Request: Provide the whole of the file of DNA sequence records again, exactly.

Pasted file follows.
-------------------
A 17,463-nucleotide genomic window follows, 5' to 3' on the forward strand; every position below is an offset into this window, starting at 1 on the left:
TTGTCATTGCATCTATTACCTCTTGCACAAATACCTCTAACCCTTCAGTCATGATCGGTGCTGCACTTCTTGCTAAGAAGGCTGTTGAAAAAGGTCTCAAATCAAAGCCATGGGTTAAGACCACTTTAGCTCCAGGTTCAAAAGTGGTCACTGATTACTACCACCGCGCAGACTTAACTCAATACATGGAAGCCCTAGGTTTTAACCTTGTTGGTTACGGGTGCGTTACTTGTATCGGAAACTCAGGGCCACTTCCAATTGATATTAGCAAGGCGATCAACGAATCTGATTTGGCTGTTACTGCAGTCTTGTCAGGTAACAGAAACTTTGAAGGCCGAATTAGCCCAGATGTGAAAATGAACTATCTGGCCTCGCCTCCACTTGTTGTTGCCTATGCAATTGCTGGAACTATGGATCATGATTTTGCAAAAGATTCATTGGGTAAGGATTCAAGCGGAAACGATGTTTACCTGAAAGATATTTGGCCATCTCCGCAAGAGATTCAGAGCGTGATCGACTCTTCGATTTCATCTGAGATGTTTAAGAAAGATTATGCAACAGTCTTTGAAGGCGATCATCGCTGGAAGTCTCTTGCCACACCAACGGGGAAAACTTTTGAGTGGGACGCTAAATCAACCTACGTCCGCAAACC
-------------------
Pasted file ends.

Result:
A 17,463-nucleotide genomic window follows, 5' to 3' on the forward strand; every position below is an offset into this window, starting at 1 on the left:
TTGTCATTGCATCTATTACCTCTTGCACAAATACCTCTAACCCTTCAGTCATGATCGGTGCTGCACTTCTTGCTAAGAAGGCTGTTGAAAAAGGTCTCAAATCAAAGCCATGGGTTAAGACCACTTTAGCTCCAGGTTCAAAAGTGGTCACTGATTACTACCACCGCGCAGACTTAACTCAATACATGGAAGCCCTAGGTTTTAACCTTGTTGGTTACGGGTGCGTTACTTGTATCGGAAACTCAGGGCCACTTCCAATTGATATTAGCAAGGCGATCAACGAATCTGATTTGGCTGTTACTGCAGTCTTGTCAGGTAACAGAAACTTTGAAGGCCGAATTAGCCCAGATGTGAAAATGAACTATCTGGCCTCGCCTCCACTTGTTGTTGCCTATGCAATTGCTGGAACTATGGATCATGATTTTGCAAAAGATTCATTGGGTAAGGATTCAAGCGGAAACGATGTTTACCTGAAAGATATTTGGCCATCTCCGCAAGAGATTCAGAGCGTGATCGACTCTTCGATTTCATCTGAGATGTTTAAGAAAGATTATGCAACAGTCTTTGAAGGCGATCATCGCTGGAAGTCTCTTGCCACACCAACGGGGAAAACTTTTGAGTGGGACGCTAAATCAACCTACGTCCGCAAACC